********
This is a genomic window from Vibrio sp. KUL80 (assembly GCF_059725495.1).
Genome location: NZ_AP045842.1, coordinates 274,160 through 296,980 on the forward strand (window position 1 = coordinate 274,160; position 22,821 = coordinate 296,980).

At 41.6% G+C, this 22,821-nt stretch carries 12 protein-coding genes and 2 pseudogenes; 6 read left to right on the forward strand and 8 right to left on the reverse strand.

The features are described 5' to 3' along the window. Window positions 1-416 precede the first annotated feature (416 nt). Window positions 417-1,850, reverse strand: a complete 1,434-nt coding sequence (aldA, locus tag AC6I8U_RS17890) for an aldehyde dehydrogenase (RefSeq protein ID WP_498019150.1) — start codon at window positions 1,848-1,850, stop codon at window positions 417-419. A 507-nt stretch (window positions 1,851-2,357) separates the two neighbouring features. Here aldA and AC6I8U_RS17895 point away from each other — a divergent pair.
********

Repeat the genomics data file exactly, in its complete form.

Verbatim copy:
This is a genomic window from Vibrio sp. KUL80 (assembly GCF_059725495.1).
Genome location: NZ_AP045842.1, coordinates 274,160 through 296,980 on the forward strand (window position 1 = coordinate 274,160; position 22,821 = coordinate 296,980).

At 41.6% G+C, this 22,821-nt stretch carries 12 protein-coding genes and 2 pseudogenes; 6 read left to right on the forward strand and 8 right to left on the reverse strand.

The features are described 5' to 3' along the window. Window positions 1-416 precede the first annotated feature (416 nt). Window positions 417-1,850, reverse strand: a complete 1,434-nt coding sequence (aldA, locus tag AC6I8U_RS17890) for an aldehyde dehydrogenase (RefSeq protein ID WP_498019150.1) — start codon at window positions 1,848-1,850, stop codon at window positions 417-419. A 507-nt stretch (window positions 1,851-2,357) separates the two neighbouring features. Here aldA and AC6I8U_RS17895 point away from each other — a divergent pair.